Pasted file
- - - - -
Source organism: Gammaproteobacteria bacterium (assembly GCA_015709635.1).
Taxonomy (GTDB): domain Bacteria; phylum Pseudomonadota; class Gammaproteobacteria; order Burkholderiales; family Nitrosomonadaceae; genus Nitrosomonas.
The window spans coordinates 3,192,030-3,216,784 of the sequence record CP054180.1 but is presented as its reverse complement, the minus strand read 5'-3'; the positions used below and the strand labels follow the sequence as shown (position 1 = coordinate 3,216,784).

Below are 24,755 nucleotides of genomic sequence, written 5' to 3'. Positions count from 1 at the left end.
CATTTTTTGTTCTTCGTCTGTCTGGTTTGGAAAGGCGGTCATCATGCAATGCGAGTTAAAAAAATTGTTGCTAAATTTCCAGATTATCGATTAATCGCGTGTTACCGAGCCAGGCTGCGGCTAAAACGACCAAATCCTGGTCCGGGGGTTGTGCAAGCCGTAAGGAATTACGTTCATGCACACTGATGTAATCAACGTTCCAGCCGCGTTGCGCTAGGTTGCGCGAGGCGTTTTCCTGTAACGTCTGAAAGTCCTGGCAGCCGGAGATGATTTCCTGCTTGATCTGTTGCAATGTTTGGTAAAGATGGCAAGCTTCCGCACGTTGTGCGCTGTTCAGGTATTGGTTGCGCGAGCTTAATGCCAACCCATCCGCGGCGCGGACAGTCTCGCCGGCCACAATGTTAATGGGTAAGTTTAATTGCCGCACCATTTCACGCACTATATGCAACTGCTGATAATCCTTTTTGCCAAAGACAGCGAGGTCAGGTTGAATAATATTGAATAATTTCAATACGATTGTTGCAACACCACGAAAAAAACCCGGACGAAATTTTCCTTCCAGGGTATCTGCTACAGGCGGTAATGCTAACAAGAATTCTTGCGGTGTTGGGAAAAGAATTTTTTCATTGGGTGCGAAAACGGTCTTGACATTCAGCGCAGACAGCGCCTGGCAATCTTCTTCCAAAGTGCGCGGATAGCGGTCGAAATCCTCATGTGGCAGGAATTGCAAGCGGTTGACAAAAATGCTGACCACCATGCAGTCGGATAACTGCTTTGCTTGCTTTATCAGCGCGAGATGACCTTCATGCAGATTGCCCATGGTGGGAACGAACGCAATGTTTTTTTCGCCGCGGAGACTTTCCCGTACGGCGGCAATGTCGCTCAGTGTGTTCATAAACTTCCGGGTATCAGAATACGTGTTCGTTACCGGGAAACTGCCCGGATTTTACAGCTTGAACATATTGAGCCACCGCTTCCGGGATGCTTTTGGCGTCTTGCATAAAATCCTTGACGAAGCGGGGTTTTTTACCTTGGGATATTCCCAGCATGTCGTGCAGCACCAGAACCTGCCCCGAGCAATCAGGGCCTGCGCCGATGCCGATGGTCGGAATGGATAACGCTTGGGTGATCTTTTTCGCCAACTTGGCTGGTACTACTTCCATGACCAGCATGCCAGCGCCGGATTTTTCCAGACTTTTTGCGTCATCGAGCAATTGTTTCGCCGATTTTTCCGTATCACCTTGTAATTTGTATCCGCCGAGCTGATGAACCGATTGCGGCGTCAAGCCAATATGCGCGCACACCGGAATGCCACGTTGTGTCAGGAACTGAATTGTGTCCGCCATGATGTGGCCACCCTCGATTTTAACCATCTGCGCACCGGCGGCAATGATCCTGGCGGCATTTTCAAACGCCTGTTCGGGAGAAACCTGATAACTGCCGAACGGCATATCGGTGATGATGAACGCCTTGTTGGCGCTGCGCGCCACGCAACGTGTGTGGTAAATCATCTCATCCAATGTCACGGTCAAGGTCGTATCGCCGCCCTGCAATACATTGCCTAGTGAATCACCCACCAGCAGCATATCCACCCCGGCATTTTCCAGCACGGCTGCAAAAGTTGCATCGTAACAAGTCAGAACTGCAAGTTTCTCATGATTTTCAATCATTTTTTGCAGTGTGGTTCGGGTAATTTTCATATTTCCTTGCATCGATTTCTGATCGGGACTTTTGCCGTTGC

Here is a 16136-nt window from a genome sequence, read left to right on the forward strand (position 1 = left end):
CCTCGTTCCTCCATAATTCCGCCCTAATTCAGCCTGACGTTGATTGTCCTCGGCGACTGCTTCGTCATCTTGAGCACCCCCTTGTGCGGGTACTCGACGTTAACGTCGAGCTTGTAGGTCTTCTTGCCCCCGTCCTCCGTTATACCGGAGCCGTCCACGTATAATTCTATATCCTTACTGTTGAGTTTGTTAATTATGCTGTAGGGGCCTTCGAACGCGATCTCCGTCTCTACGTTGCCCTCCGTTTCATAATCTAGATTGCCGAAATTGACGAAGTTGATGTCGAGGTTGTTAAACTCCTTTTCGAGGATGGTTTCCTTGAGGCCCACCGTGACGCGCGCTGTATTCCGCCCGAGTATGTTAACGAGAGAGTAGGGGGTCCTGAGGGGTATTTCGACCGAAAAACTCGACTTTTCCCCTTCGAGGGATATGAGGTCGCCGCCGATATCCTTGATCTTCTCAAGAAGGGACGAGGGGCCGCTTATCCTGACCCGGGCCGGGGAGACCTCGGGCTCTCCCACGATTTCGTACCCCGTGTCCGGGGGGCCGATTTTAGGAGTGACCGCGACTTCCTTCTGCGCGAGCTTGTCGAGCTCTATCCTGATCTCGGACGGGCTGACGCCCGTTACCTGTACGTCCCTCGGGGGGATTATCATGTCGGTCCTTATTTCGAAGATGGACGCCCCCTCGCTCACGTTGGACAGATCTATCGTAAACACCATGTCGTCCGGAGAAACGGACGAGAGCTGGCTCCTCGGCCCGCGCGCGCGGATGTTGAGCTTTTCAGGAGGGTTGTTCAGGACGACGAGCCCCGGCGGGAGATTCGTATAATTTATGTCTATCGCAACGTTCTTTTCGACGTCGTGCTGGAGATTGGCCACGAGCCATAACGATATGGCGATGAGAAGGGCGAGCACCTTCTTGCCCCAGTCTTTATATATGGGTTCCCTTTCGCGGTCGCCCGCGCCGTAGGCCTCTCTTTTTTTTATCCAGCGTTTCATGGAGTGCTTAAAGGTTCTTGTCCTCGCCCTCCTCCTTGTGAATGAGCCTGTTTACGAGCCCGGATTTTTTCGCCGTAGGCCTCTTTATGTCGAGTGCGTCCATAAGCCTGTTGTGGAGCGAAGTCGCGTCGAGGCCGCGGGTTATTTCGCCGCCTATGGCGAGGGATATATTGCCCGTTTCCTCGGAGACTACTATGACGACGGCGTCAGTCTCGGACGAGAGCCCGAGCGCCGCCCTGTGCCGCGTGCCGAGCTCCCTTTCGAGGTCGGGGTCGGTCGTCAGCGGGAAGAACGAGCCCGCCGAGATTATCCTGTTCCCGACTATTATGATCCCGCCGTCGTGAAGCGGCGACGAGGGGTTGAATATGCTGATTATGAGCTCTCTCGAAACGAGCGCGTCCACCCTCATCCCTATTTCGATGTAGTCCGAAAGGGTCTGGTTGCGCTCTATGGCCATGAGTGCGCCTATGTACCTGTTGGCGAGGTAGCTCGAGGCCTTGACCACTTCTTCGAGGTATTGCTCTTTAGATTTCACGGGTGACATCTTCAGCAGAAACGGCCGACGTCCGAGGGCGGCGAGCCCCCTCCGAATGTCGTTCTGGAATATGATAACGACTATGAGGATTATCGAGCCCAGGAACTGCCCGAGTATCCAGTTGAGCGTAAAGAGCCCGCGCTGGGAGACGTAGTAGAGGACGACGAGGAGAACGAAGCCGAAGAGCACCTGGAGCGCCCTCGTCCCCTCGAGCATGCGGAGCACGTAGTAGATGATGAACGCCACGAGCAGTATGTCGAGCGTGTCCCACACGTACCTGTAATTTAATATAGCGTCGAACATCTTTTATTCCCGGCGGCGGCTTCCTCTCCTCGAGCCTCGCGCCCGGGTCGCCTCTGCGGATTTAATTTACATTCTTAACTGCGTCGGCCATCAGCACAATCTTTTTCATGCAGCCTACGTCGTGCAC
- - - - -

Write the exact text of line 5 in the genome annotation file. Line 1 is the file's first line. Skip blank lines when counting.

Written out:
CATTTTTTGTTCTTCGTCTGTCTGGTTTGGAAAGGCGGTCATCATGCAATGCGAGTTAAAAAAATTGTTGCTAAATTTCCAGATTATCGATTAATCGCGTGTTACCGAGCCAGGCTGCGGCTAAAACGACCAAATCCTGGTCCGGGGGTTGTGCAAGCCGTAAGGAATTACGTTCATGCACACTGATGTAATCAACGTTCCAGCCGCGTTGCGCTAGGTTGCGCGAGGCGTTTTCCTGTAACGTCTGAAAGTCCTGGCAGCCGGAGATGATTTCCTGCTTGATCTGTTGCAATGTTTGGTAAAGATGGCAAGCTTCCGCACGTTGTGCGCTGTTCAGGTATTGGTTGCGCGAGCTTAATGCCAACCCATCCGCGGCGCGGACAGTCTCGCCGGCCACAATGTTAATGGGTAAGTTTAATTGCCGCACCATTTCACGCACTATATGCAACTGCTGATAATCCTTTTTGCCAAAGACAGCGAGGTCAGGTTGAATAATATTGAATAATTTCAATACGATTGTTGCAACACCACGAAAAAAACCCGGACGAAATTTTCCTTCCAGGGTATCTGCTACAGGCGGTAATGCTAACAAGAATTCTTGCGGTGTTGGGAAAAGAATTTTTTCATTGGGTGCGAAAACGGTCTTGACATTCAGCGCAGACAGCGCCTGGCAATCTTCTTCCAAAGTGCGCGGATAGCGGTCGAAATCCTCATGTGGCAGGAATTGCAAGCGGTTGACAAAAATGCTGACCACCATGCAGTCGGATAACTGCTTTGCTTGCTTTATCAGCGCGAGATGACCTTCATGCAGATTGCCCATGGTGGGAACGAACGCAATGTTTTTTTCGCCGCGGAGACTTTCCCGTACGGCGGCAATGTCGCTCAGTGTGTTCATAAACTTCCGGGTATCAGAATACGTGTTCGTTACCGGGAAACTGCCCGGATTTTACAGCTTGAACATATTGAGCCACCGCTTCCGGGATGCTTTTGGCGTCTTGCATAAAATCCTTGACGAAGCGGGGTTTTTTACCTTGGGATATTCCCAGCATGTCGTGCAGCACCAGAACCTGCCCCGAGCAATCAGGGCCTGCGCCGATGCCGATGGTCGGAATGGATAACGCTTGGGTGATCTTTTTCGCCAACTTGGCTGGTACTACTTCCATGACCAGCATGCCAGCGCCGGATTTTTCCAGACTTTTTGCGTCATCGAGCAATTGTTTCGCCGATTTTTCCGTATCACCTTGTAATTTGTATCCGCCGAGCTGATGAACCGATTGCGGCGTCAAGCCAATATGCGCGCACACCGGAATGCCACGTTGTGTCAGGAACTGAATTGTGTCCGCCATGATGTGGCCACCCTCGATTTTAACCATCTGCGCACCGGCGGCAATGATCCTGGCGGCATTTTCAAACGCCTGTTCGGGAGAAACCTGATAACTGCCGAACGGCATATCGGTGATGATGAACGCCTTGTTGGCGCTGCGCGCCACGCAACGTGTGTGGTAAATCATCTCATCCAATGTCACGGTCAAGGTCGTATCGCCGCCCTGCAATACATTGCCTAGTGAATCACCCACCAGCAGCATATCCACCCCGGCATTTTCCAGCACGGCTGCAAAAGTTGCATCGTAACAAGTCAGAACTGCAAGTTTCTCATGATTTTCAATCATTTTTTGCAGTGTGGTTCGGGTAATTTTCATATTTCCTTGCATCGATTTCTGATCGGGACTTTTGCCGTTGC